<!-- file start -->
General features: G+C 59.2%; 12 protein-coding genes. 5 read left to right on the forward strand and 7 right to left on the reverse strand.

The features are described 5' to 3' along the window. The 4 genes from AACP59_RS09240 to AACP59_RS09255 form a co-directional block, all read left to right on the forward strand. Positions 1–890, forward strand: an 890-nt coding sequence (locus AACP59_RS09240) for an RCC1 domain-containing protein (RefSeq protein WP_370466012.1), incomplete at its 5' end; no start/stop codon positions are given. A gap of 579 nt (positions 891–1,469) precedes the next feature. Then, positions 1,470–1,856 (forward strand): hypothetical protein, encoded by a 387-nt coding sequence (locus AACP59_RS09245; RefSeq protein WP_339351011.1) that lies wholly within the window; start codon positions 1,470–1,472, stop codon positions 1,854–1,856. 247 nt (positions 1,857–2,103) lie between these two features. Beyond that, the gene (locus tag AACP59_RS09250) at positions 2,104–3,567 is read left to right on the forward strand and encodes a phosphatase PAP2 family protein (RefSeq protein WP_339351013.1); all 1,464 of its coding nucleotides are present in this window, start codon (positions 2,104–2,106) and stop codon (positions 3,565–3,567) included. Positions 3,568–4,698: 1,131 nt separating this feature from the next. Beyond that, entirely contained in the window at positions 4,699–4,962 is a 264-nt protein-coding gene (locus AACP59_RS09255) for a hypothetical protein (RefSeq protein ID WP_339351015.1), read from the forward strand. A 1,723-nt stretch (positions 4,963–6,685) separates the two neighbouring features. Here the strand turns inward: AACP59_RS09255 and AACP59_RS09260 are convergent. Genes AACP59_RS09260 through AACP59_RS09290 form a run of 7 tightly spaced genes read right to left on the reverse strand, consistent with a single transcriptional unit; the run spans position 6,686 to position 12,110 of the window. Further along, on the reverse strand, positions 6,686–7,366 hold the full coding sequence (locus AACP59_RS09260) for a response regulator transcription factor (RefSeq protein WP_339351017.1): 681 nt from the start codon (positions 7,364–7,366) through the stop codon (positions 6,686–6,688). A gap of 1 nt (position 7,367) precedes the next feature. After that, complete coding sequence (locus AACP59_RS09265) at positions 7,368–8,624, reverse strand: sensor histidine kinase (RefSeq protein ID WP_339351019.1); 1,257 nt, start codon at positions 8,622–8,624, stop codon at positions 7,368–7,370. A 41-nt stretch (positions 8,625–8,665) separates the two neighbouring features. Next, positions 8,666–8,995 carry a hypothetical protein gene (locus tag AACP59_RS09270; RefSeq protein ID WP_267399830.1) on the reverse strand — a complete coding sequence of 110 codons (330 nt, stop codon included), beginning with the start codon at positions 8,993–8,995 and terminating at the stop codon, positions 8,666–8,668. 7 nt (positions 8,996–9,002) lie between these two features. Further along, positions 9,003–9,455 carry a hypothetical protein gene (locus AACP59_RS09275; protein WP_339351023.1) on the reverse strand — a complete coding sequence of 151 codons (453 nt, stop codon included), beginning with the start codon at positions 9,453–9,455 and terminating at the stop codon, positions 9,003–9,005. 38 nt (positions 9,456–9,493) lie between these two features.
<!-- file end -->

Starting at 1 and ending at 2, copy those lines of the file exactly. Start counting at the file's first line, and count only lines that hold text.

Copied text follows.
General features: G+C 59.2%; 12 protein-coding genes. 5 read left to right on the forward strand and 7 right to left on the reverse strand.

The features are described 5' to 3' along the window. The 4 genes from AACP59_RS09240 to AACP59_RS09255 form a co-directional block, all read left to right on the forward strand. Positions 1–890, forward strand: an 890-nt coding sequence (locus AACP59_RS09240) for an RCC1 domain-containing protein (RefSeq protein WP_370466012.1), incomplete at its 5' end; no start/stop codon positions are given. A gap of 579 nt (positions 891–1,469) precedes the next feature. Then, positions 1,470–1,856 (forward strand): hypothetical protein, encoded by a 387-nt coding sequence (locus AACP59_RS09245; RefSeq protein WP_339351011.1) that lies wholly within the window; start codon positions 1,470–1,472, stop codon positions 1,854–1,856. 247 nt (positions 1,857–2,103) lie between these two features. Beyond that, the gene (locus tag AACP59_RS09250) at positions 2,104–3,567 is read left to right on the forward strand and encodes a phosphatase PAP2 family protein (RefSeq protein WP_339351013.1); all 1,464 of its coding nucleotides are present in this window, start codon (positions 2,104–2,106) and stop codon (positions 3,565–3,567) included. Positions 3,568–4,698: 1,131 nt separating this feature from the next. Beyond that, entirely contained in the window at positions 4,699–4,962 is a 264-nt protein-coding gene (locus AACP59_RS09255) for a hypothetical protein (RefSeq protein ID WP_339351015.1), read from the forward strand. A 1,723-nt stretch (positions 4,963–6,685) separates the two neighbouring features. Here the strand turns inward: AACP59_RS09255 and AACP59_RS09260 are convergent. Genes AACP59_RS09260 through AACP59_RS09290 form a run of 7 tightly spaced genes read right to left on the reverse strand, consistent with a single transcriptional unit; the run spans position 6,686 to position 12,110 of the window. Further along, on the reverse strand, positions 6,686–7,366 hold the full coding sequence (locus AACP59_RS09260) for a response regulator transcription factor (RefSeq protein WP_339351017.1): 681 nt from the start codon (positions 7,364–7,366) through the stop codon (positions 6,686–6,688). A gap of 1 nt (position 7,367) precedes the next feature. After that, complete coding sequence (locus AACP59_RS09265) at positions 7,368–8,624, reverse strand: sensor histidine kinase (RefSeq protein ID WP_339351019.1); 1,257 nt, start codon at positions 8,622–8,624, stop codon at positions 7,368–7,370. A 41-nt stretch (positions 8,625–8,665) separates the two neighbouring features. Next, positions 8,666–8,995 carry a hypothetical protein gene (locus tag AACP59_RS09270; RefSeq protein ID WP_267399830.1) on the reverse strand — a complete coding sequence of 110 codons (330 nt, stop codon included), beginning with the start codon at positions 8,993–8,995 and terminating at the stop codon, positions 8,666–8,668. 7 nt (positions 8,996–9,002) lie between these two features. Further along, positions 9,003–9,455 carry a hypothetical protein gene (locus AACP59_RS09275; protein WP_339351023.1) on the reverse strand — a complete coding sequence of 151 codons (453 nt, stop codon included), beginning with the start codon at positions 9,453–9,455 and terminating at the stop codon, positions 9,003–9,005. 38 nt (positions 9,456–9,493) lie between these two features.